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Weird question, but here's the context. I was playing a video in VLC on Ubuntu 16.04. I accidentally deleted the video while I was still playing it. I can still move to any point on the video stream in VLC and play it, but the physical file is deleted from the disk.

Is there a way to recover this cache? I still have VLC open.

Edit per comments:

lsof | grep vlc | grep dvgrab

returns

vlc       2671           peter   31r      REG               0,40 1048560000         45 /mnt/server/Vid projects/2017/01 January/22 Home/dvgrab-003.dv (deleted)
vlc       2671 2674      peter   31r      REG               0,40 1048560000         45 /mnt/server/Vid projects/2017/01 January/22 Home/dvgrab-003.dv (deleted)
vlc       2671 2676      peter   31r      REG               0,40 1048560000         45 /mnt/server/Vid projects/2017/01 January/22 Home/dvgrab-003.dv (deleted)
vlc       2671 2677      peter   31r      REG               0,40 1048560000         45 /mnt/server/Vid projects/2017/01 January/22 Home/dvgrab-003.dv (deleted)
vlc       2671 2686      peter   31r      REG               0,40 1048560000         45 /mnt/server/Vid projects/2017/01 January/22 Home/dvgrab-003.dv (deleted)
vlc       2671 2689      peter   31r      REG               0,40 1048560000         45 /mnt/server/Vid projects/2017/01 January/22 Home/dvgrab-003.dv (deleted)
vlc       2671 2692      peter   31r      REG               0,40 1048560000         45 /mnt/server/Vid projects/2017/01 January/22 Home/dvgrab-003.dv (deleted)
vlc       2671 2694      peter   31r      REG               0,40 1048560000         45 /mnt/server/Vid projects/2017/01 January/22 Home/dvgrab-003.dv (deleted)
vlc       2671 2695      peter   31r      REG               0,40 1048560000         45 /mnt/server/Vid projects/2017/01 January/22 Home/dvgrab-003.dv (deleted)
vlc       2671 2696      peter   31r      REG               0,40 1048560000         45 /mnt/server/Vid projects/2017/01 January/22 Home/dvgrab-003.dv (deleted)
vlc       2671 2697      peter   31r      REG               0,40 1048560000         45 /mnt/server/Vid projects/2017/01 January/22 Home/dvgrab-003.dv (deleted)
vlc       2671 2698      peter   31r      REG               0,40 1048560000         45 /mnt/server/Vid projects/2017/01 January/22 Home/dvgrab-003.dv (deleted)
vlc       2671 2699      peter   31r      REG               0,40 1048560000         45 /mnt/server/Vid projects/2017/01 January/22 Home/dvgrab-003.dv (deleted)
vlc       2671 2700      peter   31r      REG               0,40 1048560000         45 /mnt/server/Vid projects/2017/01 January/22 Home/dvgrab-003.dv (deleted)
  • All I can say is keep the video playing, once it stops, the cache is deleted. I have been in the same position before where I rename a playing file, the playback goes till end then stops. – Parto Jan 26 '17 at 16:13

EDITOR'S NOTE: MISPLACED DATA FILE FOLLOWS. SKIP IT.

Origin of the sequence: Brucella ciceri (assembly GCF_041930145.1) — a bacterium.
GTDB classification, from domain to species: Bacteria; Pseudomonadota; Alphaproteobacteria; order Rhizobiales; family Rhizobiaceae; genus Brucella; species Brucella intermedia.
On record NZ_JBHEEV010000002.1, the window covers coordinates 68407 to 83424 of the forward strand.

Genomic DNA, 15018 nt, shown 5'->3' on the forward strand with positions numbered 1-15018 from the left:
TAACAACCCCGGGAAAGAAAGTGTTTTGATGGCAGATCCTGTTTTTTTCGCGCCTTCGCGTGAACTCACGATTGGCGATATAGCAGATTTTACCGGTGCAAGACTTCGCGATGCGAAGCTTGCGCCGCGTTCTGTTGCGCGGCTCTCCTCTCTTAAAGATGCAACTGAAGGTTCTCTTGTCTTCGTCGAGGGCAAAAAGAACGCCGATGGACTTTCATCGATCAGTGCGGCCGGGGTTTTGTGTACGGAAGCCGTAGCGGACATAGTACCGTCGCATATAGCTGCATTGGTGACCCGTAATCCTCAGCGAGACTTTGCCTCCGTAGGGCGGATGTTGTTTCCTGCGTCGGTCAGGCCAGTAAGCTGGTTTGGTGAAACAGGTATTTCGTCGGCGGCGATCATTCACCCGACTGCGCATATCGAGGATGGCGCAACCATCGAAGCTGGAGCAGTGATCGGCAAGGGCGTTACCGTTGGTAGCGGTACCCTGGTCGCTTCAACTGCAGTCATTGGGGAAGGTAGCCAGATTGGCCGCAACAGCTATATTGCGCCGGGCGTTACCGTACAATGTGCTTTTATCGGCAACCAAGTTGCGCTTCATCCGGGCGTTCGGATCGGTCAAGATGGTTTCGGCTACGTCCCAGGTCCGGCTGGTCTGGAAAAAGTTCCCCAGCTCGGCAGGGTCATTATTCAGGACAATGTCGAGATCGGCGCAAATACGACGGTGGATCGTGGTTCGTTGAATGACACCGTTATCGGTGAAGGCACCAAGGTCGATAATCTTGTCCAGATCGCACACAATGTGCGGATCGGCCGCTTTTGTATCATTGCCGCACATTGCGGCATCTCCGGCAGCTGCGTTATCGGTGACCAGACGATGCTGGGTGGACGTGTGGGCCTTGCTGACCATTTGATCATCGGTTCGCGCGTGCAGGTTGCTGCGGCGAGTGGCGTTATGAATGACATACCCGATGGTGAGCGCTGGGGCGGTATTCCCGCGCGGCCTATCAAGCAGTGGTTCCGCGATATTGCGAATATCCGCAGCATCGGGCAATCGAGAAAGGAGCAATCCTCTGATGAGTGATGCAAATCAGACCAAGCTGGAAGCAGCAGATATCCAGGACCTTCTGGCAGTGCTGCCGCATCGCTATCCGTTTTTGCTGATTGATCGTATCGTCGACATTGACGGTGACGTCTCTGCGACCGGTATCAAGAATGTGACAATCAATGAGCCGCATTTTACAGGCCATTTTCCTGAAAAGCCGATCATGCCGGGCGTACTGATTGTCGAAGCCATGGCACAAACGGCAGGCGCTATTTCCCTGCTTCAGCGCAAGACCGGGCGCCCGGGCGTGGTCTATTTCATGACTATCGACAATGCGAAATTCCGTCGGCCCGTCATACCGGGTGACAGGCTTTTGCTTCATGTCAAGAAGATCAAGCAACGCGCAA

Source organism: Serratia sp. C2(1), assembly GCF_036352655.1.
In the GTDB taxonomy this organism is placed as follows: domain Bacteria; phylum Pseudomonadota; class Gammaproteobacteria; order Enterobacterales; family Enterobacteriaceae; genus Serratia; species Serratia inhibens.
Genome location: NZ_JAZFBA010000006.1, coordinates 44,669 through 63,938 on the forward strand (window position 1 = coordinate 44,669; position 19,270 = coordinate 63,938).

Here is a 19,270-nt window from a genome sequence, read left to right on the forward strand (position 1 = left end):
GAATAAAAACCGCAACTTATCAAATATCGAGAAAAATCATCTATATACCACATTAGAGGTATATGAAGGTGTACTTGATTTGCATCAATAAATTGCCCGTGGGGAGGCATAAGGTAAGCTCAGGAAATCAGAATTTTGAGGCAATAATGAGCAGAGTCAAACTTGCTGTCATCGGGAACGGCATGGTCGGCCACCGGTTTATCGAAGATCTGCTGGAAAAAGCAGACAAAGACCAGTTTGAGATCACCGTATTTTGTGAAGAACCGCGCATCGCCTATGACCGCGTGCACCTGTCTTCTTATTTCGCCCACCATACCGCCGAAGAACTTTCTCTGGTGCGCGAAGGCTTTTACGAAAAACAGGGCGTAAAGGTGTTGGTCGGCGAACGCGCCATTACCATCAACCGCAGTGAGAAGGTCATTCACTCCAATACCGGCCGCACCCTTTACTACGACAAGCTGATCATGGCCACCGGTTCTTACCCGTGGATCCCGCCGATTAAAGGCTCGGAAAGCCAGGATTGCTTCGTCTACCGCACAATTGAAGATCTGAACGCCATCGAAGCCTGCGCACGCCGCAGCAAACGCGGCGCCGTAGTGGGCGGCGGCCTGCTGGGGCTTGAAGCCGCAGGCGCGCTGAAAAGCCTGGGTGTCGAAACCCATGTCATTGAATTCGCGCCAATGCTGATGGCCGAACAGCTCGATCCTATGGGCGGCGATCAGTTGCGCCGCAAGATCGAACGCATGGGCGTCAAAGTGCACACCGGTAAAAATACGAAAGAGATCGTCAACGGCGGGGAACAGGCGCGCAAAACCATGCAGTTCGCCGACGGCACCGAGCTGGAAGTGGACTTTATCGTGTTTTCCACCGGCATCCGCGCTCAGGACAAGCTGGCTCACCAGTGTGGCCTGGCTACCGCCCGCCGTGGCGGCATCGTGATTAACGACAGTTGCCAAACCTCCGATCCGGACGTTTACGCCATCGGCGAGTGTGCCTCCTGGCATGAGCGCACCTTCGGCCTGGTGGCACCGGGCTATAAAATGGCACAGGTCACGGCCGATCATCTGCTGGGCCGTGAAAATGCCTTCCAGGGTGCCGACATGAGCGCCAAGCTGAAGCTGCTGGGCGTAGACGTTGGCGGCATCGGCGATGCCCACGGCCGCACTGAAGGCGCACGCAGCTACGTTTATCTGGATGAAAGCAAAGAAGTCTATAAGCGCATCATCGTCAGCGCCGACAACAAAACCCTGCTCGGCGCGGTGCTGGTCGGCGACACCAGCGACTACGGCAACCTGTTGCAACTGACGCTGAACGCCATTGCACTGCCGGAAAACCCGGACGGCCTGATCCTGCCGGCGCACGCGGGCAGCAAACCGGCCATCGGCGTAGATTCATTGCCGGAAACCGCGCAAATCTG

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    As long as the file is in use it will not be really deleted, but removed from the directory. The inode of the file is still in use. You may find the inode number by issuing lsof | grep vlc; this will show a file with no name and the message (deleted) instead. The inode number is the number in front of that. You can then relink the file to the directory with ln <inode#> <filename>. – ridgy Jan 26 '17 at 16:32
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    @rigdy, I've included the output from the grep. Where is the inode number? (Forgive my ignorance!) – anonymous2 Jan 26 '17 at 16:38
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    The inode is 45(the number in front of the file path). But I just realized that lndoes not work on inodes (could not get it to work..). But as you see that the file is used by vlc, filedescriptor # 31 (see 31r before REG), you could do cat /proc/2671/fd/31 > file_to_save, which will copy the content to a new file. 2671is the process # of vlc (number after vlc). – ridgy Jan 26 '17 at 16:48
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    @ridgy, it worked. Post as an answer and I'll accept as soon as I have opportunity. – anonymous2 Jan 26 '17 at 17:00
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As @ridgy so helpfully pointed out in the comments:

As long as the file is in use it will not be really deleted, but removed from the directory. The inode of the file is still in use. You may find the inode number by issuing lsof | grep vlc; this will show a file with no name and the message (deleted) instead. The inode number is the number in front of that. You can then relink the file to the directory with ln <inode#> <filename>.

And later on:

The inode is 45 (the number in front of the file path). But I just realized that ln does not work on inodes (could not get it to work..). But as you see that the file is used by vlc, filedescriptor # 31 (see 31r before REG), you could do cat /proc/2671/fd/31 > file_to_save, which will copy the content to a new file. 2671 is the process # of vlc (number after vlc).

And, indeed, running

 cat /proc/2671/fd/31 > file_to_save

grabbed the file and stored it to my hard drive. Thanks!

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